6 responses »

  1. Thanks for such an informative post! I just don’t understand why people are so committed to maintaining this barbaric entertainment. As someone who has lived in or near NYC most of her life, and loves the city, I feel confident that replacing the carriages with vintage vehicles or the like would not detract from, but rather add to, the city’s charms. And as you, and NY Class point out, there is no reason the horses couldn’t be retired to a restful life at rescues and sanctuaries.

  2. Large randomized controlled double-blind studies are considered the gold standard for scientific medical studies. A “study” of a bakers dozen of carriage horses does approach the threshold for proof (or logic) to draw any conclusions about anything other than about the “researchers” involved. The testing itself could bias the results. You can get more information on the subject by watching TMZ. They asked a “Real Housewife” her opinion on the subject two nights ago. Her riveting response should be published along with this study.

  3. What first stood out to me as a “Red Flag” is who sponsored & funded $$$ this study: The Carriage Horse Industry! In research, this is a big “NO.”

    Aside from possibly being a suspect & corrupt study, the chance of bias in favor of the Carriage Horse Industry is great.

  4. If you own horses in a closed herd, you don’t need to do a study like this to come to the same conclusions. Horses like routine and consistency and dislike change. Horses can be stressed by just changing up the routine or adding a new horse to a closed herd. If the horse has the same carriage route day after day with the same routine, why would he be stressed? Take that same horse and put him in a pasture after living his routine carriage life with new herd members and sure he’s going to be stressed!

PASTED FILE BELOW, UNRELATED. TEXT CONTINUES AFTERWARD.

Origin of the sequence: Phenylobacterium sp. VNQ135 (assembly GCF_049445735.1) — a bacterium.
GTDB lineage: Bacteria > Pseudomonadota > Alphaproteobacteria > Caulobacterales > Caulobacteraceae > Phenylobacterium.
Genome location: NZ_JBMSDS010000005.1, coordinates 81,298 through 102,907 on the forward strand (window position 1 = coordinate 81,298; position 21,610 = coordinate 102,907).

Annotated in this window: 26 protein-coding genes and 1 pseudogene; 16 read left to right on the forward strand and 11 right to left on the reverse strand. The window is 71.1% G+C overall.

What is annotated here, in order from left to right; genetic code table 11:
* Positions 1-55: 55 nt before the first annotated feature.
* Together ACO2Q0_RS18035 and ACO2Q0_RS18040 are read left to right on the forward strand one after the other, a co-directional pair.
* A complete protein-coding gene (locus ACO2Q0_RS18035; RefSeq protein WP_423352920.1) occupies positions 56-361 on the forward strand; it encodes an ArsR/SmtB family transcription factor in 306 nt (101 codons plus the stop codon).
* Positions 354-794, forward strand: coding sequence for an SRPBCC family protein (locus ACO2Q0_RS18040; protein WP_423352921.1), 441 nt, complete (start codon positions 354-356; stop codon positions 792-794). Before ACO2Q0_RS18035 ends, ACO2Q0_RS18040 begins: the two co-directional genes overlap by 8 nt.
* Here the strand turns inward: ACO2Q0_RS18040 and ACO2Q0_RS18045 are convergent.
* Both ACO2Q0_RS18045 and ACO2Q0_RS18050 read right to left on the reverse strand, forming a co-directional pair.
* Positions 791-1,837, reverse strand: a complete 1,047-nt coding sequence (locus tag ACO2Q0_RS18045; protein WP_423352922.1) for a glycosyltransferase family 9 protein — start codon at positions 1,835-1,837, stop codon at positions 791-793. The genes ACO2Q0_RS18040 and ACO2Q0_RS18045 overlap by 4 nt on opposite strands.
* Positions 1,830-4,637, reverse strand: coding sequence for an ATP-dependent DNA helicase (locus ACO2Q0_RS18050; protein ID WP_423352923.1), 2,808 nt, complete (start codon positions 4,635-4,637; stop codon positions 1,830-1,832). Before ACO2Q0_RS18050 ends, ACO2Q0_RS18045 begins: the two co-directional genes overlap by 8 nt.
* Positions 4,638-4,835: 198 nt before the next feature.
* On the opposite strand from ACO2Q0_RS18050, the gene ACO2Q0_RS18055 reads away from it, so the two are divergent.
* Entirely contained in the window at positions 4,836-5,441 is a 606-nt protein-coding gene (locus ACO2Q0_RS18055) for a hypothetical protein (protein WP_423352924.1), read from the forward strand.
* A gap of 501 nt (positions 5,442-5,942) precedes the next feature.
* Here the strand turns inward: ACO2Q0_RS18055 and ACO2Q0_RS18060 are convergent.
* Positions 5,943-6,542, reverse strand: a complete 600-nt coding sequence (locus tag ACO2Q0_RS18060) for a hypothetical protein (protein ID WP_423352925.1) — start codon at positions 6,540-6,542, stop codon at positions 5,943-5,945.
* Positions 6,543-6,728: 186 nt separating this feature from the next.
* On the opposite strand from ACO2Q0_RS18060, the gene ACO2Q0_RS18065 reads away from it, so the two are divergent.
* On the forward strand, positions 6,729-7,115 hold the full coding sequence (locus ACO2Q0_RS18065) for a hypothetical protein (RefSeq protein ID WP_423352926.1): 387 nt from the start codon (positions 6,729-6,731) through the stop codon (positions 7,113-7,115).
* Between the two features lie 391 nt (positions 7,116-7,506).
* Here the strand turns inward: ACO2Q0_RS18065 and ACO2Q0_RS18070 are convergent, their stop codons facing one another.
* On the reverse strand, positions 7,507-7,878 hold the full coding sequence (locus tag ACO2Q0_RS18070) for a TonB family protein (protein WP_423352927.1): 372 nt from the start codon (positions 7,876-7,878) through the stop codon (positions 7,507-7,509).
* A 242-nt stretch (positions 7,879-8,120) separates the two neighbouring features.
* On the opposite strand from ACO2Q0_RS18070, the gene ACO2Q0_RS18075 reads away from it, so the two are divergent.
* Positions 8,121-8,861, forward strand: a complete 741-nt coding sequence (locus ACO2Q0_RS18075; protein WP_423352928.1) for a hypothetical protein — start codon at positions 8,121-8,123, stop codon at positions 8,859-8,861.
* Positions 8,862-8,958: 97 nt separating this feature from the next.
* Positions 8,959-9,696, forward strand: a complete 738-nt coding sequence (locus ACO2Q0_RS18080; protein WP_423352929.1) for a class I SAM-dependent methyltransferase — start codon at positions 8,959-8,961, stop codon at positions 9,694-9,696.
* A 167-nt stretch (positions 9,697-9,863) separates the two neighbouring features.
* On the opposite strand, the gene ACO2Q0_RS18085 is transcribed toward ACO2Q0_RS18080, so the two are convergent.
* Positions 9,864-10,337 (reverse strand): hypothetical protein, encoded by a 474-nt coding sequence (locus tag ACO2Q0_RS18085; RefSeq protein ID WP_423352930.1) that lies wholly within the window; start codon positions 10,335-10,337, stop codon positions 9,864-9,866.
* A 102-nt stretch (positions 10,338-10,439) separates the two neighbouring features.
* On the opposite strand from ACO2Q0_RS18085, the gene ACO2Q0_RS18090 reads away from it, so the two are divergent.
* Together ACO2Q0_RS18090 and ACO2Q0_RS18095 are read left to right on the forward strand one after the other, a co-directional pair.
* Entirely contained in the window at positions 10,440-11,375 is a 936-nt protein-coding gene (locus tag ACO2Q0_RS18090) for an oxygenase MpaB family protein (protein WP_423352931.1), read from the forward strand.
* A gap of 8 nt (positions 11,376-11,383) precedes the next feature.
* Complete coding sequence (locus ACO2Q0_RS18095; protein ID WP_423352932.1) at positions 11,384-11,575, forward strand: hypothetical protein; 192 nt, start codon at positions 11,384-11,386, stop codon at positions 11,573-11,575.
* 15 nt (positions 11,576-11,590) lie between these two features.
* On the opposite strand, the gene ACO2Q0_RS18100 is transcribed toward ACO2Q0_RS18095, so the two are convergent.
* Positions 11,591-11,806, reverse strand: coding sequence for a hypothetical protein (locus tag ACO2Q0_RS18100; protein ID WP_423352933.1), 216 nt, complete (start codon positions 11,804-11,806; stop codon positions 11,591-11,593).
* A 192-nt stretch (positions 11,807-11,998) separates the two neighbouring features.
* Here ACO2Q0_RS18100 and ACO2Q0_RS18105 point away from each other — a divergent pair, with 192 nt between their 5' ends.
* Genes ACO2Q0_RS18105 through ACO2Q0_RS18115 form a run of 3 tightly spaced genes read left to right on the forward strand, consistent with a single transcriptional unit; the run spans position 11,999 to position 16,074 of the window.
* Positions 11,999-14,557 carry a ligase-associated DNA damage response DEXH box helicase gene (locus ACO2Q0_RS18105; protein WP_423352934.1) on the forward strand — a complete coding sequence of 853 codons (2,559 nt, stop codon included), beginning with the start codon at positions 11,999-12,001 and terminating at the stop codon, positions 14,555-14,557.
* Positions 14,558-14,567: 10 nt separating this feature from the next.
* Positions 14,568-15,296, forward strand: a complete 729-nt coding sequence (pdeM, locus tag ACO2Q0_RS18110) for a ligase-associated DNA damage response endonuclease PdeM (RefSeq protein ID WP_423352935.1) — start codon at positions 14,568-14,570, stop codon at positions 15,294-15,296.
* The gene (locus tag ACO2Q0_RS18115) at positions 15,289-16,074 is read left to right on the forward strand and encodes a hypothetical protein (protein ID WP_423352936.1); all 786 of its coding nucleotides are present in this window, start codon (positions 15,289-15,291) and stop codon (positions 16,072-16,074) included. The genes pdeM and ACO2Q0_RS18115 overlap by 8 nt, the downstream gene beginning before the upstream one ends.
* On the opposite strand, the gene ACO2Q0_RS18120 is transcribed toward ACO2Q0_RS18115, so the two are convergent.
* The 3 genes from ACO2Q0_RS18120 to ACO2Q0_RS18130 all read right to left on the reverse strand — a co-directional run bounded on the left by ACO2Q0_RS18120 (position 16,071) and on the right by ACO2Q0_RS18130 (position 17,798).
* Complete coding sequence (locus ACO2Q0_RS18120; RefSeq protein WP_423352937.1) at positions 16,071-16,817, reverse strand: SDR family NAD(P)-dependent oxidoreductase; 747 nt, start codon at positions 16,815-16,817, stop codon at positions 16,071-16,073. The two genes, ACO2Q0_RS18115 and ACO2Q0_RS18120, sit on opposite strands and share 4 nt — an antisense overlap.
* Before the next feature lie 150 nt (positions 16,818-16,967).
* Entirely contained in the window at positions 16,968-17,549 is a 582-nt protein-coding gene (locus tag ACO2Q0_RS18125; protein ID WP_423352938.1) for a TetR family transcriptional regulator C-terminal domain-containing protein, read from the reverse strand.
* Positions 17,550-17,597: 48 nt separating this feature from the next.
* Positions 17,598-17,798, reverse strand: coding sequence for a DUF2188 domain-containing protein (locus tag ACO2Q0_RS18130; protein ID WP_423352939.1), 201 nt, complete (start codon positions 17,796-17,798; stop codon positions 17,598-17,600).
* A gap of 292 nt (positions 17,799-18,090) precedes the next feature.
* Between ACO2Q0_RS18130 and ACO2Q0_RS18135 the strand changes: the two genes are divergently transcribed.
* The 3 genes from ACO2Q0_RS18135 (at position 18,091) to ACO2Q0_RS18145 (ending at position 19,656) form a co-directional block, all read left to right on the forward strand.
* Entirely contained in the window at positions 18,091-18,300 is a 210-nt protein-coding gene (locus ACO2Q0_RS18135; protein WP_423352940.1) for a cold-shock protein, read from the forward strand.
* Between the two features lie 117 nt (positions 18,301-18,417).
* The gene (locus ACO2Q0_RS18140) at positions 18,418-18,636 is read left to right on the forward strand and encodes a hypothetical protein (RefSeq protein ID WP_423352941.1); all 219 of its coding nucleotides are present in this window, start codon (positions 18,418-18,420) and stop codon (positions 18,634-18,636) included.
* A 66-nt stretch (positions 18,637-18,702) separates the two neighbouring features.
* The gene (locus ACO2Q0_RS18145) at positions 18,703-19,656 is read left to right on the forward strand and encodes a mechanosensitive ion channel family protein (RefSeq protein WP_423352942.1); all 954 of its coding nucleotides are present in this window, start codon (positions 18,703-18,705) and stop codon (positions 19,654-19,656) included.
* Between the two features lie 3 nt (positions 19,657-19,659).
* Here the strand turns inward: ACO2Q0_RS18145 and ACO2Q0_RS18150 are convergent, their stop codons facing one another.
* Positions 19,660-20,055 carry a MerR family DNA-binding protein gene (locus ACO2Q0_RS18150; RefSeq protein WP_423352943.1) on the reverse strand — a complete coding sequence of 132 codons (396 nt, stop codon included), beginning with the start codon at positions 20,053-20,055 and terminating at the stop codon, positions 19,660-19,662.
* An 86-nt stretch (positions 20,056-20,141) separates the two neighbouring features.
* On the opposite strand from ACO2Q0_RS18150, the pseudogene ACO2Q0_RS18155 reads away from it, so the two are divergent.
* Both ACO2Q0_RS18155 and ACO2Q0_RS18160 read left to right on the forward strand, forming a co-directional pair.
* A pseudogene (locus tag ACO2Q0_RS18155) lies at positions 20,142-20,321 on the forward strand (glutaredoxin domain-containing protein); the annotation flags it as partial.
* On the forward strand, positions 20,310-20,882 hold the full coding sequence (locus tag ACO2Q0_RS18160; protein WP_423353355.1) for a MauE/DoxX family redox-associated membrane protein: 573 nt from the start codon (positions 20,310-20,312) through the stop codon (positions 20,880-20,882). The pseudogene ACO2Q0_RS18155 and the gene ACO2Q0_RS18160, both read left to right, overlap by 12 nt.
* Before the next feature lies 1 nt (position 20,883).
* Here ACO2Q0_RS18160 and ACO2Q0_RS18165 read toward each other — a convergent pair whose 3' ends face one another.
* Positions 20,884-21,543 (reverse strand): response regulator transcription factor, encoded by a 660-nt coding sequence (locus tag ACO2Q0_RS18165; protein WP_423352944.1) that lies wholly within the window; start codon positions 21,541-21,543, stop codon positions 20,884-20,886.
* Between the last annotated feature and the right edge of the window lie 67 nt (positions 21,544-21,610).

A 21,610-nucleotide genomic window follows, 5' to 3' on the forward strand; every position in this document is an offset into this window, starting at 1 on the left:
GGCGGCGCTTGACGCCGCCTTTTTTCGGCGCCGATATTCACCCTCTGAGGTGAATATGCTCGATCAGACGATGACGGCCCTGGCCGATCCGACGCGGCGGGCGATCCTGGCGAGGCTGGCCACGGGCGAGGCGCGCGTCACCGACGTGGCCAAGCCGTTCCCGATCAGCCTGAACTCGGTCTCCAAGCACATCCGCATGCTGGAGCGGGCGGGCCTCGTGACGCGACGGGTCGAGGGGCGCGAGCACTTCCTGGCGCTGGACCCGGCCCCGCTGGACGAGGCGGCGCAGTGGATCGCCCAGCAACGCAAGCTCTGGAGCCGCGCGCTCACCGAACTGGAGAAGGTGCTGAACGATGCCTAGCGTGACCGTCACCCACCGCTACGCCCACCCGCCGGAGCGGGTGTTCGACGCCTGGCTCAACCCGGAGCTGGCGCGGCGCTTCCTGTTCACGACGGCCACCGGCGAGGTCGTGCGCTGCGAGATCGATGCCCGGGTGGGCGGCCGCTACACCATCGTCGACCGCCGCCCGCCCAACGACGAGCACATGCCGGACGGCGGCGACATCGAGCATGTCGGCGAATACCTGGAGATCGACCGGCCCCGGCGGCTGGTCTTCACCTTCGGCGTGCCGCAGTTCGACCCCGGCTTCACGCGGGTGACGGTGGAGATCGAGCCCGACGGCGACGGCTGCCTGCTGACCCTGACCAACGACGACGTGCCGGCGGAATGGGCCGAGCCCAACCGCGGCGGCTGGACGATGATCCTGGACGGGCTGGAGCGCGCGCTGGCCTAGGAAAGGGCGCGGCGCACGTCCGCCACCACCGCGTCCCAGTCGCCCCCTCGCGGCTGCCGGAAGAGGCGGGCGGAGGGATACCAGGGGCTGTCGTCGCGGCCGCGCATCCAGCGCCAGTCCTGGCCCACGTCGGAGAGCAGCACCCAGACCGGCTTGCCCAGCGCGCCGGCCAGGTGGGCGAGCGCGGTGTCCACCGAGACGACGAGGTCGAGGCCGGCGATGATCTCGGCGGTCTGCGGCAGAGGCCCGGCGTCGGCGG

• The 5 weeks vacation is unnatural – any horse should have some daily turnout. And there really is no “herd” since the most reasonable facsimile for 47 weeks of the year are stallmates across the aisle and next stall over.

      I can take the same path into the 800 hectare forest I ride in every day, but the trip itself is never exactly the same because sometimes there are bicyclists, sometimes there are berry pickers hiding in the bushes, or there are strange dogs. A prey animal is never totally complacent about their enviro.

      If the study designer was so confident that the horses were not stressed, he would have taken measurements at the hackline and not only during the morning and after the horses have returned from work and are at rest in their stalls. Most people are more stressed while at work, not on the way back home at the end of the day or once they are relaxing in front of the TV.